Radu (Anders Hove) is an evil vampire who can snap off his fingers to make little creatures that help do his bidding. We find this out at the very beginning of the movie when he returns to his village and angrily confronts his father (Angus Scrimm, wearing a wig that I can only describe as making him look like an 80 year old Leo Sayer).
|"You make me feel like dancing, I want to dance the night away!"|
Anyway, it's not long before we get to the main plot of the movie. Namely, three young girls end up having their lives endangered as they try to learn more about the history of the area and the tales of vampires that many of the locals choose to believe in. Silly, ignorant locals. One or two bitey moments later and it's the girls who feel silly. And scared.
Directed by Ted Nicolaou, Subspecies is surprisingly enjoyable for the type of b-movie fodder it so obviously is. The script by Jackson Barr and David Pabian may not be up to much but the pace never drags and there are some very good practical effects here and there. The stop motion work, showing the creatures created by Radu, is a hell of a lot better than I was expecting and shows that every penny in the budget was well used.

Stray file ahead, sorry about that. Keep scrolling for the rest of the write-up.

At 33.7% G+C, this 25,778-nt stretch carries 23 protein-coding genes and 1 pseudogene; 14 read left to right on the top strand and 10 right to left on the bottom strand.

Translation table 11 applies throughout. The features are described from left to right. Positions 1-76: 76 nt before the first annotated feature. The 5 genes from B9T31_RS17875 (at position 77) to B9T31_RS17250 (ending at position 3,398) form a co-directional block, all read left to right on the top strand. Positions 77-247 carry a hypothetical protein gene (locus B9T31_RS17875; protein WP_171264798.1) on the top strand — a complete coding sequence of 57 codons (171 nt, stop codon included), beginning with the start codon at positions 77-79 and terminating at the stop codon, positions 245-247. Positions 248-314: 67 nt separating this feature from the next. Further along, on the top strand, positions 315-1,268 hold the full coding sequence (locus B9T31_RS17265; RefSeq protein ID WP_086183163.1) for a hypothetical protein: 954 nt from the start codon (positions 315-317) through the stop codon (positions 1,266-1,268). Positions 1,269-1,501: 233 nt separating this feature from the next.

The acting isn't great, to be honest, but nobody really stinks either. Irina Movila, Michelle McBride and Laura Tate are the three girls about to learn more than they ever wanted to know while Michael Watson is the dull Stefan (a slightly mysterious man who might be able to help out), Ivan J. Rado plays an older man who knows more than he's letting on and Anders Hove is excellent as the evil Radu.
A bit of bloodletting, some decent special effects, a small helping of gratuitous nudity, some terrible decisions made by the main characters and a list of characters that includes "old crone" all mix together to make this one of the better movies from Full Moon Studios that you could choose to watch.